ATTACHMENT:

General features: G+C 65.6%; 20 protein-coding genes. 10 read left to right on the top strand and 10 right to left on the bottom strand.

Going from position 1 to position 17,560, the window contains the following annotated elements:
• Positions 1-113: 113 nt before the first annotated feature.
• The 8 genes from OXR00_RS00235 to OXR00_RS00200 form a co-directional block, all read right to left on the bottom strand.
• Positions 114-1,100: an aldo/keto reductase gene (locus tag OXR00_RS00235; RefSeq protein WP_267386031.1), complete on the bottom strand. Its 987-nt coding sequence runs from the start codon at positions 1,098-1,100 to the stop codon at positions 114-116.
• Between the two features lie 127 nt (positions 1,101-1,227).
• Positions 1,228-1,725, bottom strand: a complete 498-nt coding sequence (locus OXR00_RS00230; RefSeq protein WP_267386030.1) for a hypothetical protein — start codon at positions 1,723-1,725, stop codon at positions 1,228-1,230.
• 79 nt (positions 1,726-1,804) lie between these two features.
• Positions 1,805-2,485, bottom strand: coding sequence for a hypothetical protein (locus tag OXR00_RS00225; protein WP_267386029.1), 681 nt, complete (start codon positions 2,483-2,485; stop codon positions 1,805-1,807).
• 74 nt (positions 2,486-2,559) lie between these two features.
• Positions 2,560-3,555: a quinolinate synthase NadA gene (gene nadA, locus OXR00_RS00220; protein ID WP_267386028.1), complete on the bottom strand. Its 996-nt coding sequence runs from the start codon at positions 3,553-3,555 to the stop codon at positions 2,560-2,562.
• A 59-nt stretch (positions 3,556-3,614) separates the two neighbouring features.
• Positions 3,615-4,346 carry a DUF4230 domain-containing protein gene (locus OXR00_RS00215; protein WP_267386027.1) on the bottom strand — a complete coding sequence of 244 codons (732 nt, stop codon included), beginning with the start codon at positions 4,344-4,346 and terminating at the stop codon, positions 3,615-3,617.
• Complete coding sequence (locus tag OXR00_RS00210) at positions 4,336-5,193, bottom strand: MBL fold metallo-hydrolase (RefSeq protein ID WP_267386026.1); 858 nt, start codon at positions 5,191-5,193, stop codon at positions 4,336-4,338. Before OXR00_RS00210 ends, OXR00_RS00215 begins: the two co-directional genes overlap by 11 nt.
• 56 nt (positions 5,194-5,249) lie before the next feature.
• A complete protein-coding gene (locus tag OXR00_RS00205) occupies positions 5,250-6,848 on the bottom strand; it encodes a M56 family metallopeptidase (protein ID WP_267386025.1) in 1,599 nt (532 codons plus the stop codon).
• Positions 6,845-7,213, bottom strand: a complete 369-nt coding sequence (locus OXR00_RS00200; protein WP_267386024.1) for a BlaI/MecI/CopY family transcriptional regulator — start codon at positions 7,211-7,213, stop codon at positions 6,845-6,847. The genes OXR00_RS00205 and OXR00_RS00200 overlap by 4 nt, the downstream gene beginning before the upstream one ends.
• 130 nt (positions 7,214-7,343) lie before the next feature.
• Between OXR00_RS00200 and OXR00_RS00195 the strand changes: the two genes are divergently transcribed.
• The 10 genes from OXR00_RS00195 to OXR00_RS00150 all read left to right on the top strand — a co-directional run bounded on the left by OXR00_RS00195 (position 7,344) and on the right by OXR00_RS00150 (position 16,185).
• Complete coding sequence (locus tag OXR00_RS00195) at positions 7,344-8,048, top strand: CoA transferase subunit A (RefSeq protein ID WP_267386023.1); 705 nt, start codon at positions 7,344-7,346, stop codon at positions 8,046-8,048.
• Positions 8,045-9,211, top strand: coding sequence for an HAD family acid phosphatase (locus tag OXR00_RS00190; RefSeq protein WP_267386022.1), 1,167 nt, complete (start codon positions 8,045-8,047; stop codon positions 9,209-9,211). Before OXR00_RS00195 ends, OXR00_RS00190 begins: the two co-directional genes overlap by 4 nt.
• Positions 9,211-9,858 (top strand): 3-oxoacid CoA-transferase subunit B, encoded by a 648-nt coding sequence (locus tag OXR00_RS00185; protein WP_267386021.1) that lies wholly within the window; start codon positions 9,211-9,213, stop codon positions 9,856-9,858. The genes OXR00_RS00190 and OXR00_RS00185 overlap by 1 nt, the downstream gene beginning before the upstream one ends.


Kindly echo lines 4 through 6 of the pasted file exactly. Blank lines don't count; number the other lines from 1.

• The 8 genes from OXR00_RS00235 to OXR00_RS00200 form a co-directional block, all read right to left on the bottom strand.
• Positions 114-1,100: an aldo/keto reductase gene (locus tag OXR00_RS00235; RefSeq protein WP_267386031.1), complete on the bottom strand. Its 987-nt coding sequence runs from the start codon at positions 1,098-1,100 to the stop codon at positions 114-116.
• Between the two features lie 127 nt (positions 1,101-1,227).